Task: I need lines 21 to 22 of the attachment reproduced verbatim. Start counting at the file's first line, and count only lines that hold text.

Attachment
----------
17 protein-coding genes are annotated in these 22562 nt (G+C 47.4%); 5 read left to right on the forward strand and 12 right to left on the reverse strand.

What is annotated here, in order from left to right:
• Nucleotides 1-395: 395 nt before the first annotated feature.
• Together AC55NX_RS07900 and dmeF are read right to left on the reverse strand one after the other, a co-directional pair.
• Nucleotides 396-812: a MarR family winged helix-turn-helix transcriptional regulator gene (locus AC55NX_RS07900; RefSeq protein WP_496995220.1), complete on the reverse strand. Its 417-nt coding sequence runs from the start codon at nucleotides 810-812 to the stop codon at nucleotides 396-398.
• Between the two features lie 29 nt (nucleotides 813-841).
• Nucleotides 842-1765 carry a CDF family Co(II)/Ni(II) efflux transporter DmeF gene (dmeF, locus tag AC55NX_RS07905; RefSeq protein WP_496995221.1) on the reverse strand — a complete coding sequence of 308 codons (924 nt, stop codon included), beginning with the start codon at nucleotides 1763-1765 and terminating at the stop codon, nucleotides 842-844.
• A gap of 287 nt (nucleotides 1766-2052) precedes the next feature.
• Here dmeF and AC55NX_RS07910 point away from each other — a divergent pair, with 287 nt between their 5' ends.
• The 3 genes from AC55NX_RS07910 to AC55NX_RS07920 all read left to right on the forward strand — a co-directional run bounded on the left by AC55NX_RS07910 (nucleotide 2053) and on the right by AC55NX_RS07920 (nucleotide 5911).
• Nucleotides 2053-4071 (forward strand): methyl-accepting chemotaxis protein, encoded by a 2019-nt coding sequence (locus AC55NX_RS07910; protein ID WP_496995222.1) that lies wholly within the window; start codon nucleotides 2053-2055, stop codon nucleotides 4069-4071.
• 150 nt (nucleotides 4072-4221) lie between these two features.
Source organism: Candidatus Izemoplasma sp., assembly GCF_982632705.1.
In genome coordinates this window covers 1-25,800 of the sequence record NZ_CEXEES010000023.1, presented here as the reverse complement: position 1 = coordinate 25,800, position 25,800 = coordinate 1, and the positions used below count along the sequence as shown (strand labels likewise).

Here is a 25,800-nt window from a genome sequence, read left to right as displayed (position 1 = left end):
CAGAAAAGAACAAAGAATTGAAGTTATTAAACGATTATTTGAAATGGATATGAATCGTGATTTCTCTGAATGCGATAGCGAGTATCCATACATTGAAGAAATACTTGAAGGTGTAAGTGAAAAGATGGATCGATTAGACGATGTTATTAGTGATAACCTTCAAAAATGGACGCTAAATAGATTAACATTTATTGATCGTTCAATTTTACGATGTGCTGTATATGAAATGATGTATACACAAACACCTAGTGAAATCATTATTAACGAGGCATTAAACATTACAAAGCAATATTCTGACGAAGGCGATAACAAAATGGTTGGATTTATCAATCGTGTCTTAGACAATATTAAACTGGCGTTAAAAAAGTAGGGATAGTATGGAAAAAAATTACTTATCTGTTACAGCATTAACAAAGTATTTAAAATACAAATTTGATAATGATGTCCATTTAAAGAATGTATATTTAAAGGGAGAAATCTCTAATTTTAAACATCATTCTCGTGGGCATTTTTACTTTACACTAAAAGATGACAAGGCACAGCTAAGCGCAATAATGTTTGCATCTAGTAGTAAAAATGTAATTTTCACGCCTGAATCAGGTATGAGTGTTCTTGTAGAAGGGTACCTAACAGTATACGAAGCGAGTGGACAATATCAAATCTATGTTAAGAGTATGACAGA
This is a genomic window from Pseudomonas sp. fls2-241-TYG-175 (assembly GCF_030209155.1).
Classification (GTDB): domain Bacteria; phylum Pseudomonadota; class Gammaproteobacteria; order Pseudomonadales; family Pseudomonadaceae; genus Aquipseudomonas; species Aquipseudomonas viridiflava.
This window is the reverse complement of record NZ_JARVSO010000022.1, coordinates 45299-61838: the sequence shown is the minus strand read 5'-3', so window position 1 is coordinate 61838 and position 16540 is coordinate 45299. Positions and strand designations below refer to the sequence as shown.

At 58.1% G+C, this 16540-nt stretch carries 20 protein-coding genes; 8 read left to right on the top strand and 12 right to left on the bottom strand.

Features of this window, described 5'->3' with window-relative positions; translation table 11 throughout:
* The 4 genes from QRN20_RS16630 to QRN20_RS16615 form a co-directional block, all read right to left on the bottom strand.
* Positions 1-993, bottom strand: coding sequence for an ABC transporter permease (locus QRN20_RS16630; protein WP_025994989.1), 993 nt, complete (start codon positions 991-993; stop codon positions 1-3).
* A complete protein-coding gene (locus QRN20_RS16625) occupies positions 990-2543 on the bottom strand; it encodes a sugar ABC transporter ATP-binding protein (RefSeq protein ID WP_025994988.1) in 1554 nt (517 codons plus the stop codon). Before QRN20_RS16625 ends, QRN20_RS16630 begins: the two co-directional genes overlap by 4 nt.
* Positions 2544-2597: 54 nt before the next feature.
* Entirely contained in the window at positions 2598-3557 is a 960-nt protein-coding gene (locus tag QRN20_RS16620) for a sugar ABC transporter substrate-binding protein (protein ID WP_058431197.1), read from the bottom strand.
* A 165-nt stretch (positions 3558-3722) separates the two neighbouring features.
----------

Features of this window, described 5'->3' with window-relative positions; translation table 11 throughout:
* The 4 genes from QRN20_RS16630 to QRN20_RS16615 form a co-directional block, all read right to left on the bottom strand.